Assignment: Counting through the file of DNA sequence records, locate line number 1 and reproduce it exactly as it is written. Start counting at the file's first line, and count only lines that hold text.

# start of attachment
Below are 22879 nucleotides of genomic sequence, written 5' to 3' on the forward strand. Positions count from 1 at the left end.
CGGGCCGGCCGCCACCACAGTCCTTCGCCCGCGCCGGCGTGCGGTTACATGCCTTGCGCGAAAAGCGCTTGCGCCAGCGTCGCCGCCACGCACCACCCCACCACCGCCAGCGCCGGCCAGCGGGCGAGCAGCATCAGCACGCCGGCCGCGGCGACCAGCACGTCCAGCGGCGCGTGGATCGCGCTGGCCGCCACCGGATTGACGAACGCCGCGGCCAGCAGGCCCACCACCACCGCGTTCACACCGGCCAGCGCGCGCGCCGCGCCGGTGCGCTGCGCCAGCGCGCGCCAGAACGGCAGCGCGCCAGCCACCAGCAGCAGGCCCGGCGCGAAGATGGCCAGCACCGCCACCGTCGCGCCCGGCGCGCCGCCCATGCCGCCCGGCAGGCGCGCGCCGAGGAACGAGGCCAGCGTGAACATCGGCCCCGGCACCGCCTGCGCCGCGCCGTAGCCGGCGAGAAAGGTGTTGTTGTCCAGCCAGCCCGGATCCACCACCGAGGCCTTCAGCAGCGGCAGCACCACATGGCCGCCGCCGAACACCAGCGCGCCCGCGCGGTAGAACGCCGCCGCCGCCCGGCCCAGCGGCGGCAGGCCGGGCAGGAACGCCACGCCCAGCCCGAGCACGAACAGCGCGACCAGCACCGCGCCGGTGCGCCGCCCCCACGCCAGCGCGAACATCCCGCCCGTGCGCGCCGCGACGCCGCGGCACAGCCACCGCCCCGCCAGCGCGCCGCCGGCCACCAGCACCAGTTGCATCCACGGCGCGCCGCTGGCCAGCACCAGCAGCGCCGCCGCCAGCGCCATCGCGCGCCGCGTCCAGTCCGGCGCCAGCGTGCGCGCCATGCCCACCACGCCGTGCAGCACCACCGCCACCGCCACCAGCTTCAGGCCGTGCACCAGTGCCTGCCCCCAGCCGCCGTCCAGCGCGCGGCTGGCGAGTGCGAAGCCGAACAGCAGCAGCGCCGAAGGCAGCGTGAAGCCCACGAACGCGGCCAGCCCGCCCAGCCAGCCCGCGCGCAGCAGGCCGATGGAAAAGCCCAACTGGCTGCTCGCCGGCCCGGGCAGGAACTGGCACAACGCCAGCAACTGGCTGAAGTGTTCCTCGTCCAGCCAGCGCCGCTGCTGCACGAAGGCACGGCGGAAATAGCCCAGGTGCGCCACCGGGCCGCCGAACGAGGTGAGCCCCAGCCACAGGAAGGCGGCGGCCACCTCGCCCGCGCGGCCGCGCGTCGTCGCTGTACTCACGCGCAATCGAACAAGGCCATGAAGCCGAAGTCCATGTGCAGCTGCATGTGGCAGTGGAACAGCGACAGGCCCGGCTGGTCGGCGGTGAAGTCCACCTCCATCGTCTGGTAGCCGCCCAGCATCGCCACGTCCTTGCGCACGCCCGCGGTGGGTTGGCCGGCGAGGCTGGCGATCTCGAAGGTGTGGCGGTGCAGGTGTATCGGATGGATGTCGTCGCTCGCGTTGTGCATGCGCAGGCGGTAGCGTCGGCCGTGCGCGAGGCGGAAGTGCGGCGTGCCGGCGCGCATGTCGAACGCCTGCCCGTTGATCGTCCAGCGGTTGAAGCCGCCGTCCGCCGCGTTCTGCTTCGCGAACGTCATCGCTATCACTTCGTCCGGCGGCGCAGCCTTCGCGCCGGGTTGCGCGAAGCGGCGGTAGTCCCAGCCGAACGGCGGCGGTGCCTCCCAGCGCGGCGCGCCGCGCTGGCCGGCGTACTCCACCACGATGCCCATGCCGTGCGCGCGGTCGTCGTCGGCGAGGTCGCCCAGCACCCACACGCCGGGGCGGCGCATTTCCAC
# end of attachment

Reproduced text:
Below are 22879 nucleotides of genomic sequence, written 5' to 3' on the forward strand. Positions count from 1 at the left end.